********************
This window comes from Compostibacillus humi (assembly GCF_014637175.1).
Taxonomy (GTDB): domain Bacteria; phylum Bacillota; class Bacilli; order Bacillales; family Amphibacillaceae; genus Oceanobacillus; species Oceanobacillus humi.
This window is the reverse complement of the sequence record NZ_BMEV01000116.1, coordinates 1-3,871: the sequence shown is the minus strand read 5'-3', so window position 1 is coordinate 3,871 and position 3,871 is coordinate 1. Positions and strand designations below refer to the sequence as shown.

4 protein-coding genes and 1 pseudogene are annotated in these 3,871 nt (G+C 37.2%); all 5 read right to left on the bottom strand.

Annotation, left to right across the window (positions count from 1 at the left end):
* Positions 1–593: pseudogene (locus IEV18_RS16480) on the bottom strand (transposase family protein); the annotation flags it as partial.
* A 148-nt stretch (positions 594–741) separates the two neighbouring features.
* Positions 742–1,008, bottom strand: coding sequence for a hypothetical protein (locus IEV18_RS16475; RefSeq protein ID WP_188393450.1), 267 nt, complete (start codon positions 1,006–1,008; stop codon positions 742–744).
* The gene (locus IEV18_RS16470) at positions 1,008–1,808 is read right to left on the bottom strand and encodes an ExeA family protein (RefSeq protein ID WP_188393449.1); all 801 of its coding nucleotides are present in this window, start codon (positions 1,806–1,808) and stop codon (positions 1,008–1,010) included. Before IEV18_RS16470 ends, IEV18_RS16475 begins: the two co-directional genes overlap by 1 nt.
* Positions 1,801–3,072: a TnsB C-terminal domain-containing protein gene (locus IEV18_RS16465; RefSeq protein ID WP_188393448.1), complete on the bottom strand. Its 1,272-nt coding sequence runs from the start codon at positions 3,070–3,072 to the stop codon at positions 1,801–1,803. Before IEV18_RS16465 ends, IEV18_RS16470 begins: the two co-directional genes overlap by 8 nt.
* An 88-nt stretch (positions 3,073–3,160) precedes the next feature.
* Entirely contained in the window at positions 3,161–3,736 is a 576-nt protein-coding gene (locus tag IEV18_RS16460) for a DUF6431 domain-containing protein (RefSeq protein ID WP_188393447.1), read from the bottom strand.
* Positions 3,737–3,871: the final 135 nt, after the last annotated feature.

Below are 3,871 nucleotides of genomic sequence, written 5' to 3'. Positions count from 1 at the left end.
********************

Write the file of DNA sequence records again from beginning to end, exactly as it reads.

This window comes from Compostibacillus humi (assembly GCF_014637175.1).
Taxonomy (GTDB): domain Bacteria; phylum Bacillota; class Bacilli; order Bacillales; family Amphibacillaceae; genus Oceanobacillus; species Oceanobacillus humi.
This window is the reverse complement of the sequence record NZ_BMEV01000116.1, coordinates 1-3,871: the sequence shown is the minus strand read 5'-3', so window position 1 is coordinate 3,871 and position 3,871 is coordinate 1. Positions and strand designations below refer to the sequence as shown.

4 protein-coding genes and 1 pseudogene are annotated in these 3,871 nt (G+C 37.2%); all 5 read right to left on the bottom strand.

Annotation, left to right across the window (positions count from 1 at the left end):
* Positions 1–593: pseudogene (locus IEV18_RS16480) on the bottom strand (transposase family protein); the annotation flags it as partial.
* A 148-nt stretch (positions 594–741) separates the two neighbouring features.
* Positions 742–1,008, bottom strand: coding sequence for a hypothetical protein (locus IEV18_RS16475; RefSeq protein ID WP_188393450.1), 267 nt, complete (start codon positions 1,006–1,008; stop codon positions 742–744).
* The gene (locus IEV18_RS16470) at positions 1,008–1,808 is read right to left on the bottom strand and encodes an ExeA family protein (RefSeq protein ID WP_188393449.1); all 801 of its coding nucleotides are present in this window, start codon (positions 1,806–1,808) and stop codon (positions 1,008–1,010) included. Before IEV18_RS16470 ends, IEV18_RS16475 begins: the two co-directional genes overlap by 1 nt.
* Positions 1,801–3,072: a TnsB C-terminal domain-containing protein gene (locus IEV18_RS16465; RefSeq protein ID WP_188393448.1), complete on the bottom strand. Its 1,272-nt coding sequence runs from the start codon at positions 3,070–3,072 to the stop codon at positions 1,801–1,803. Before IEV18_RS16465 ends, IEV18_RS16470 begins: the two co-directional genes overlap by 8 nt.
* An 88-nt stretch (positions 3,073–3,160) precedes the next feature.
* Entirely contained in the window at positions 3,161–3,736 is a 576-nt protein-coding gene (locus tag IEV18_RS16460) for a DUF6431 domain-containing protein (RefSeq protein ID WP_188393447.1), read from the bottom strand.
* Positions 3,737–3,871: the final 135 nt, after the last annotated feature.

Below are 3,871 nucleotides of genomic sequence, written 5' to 3'. Positions count from 1 at the left end.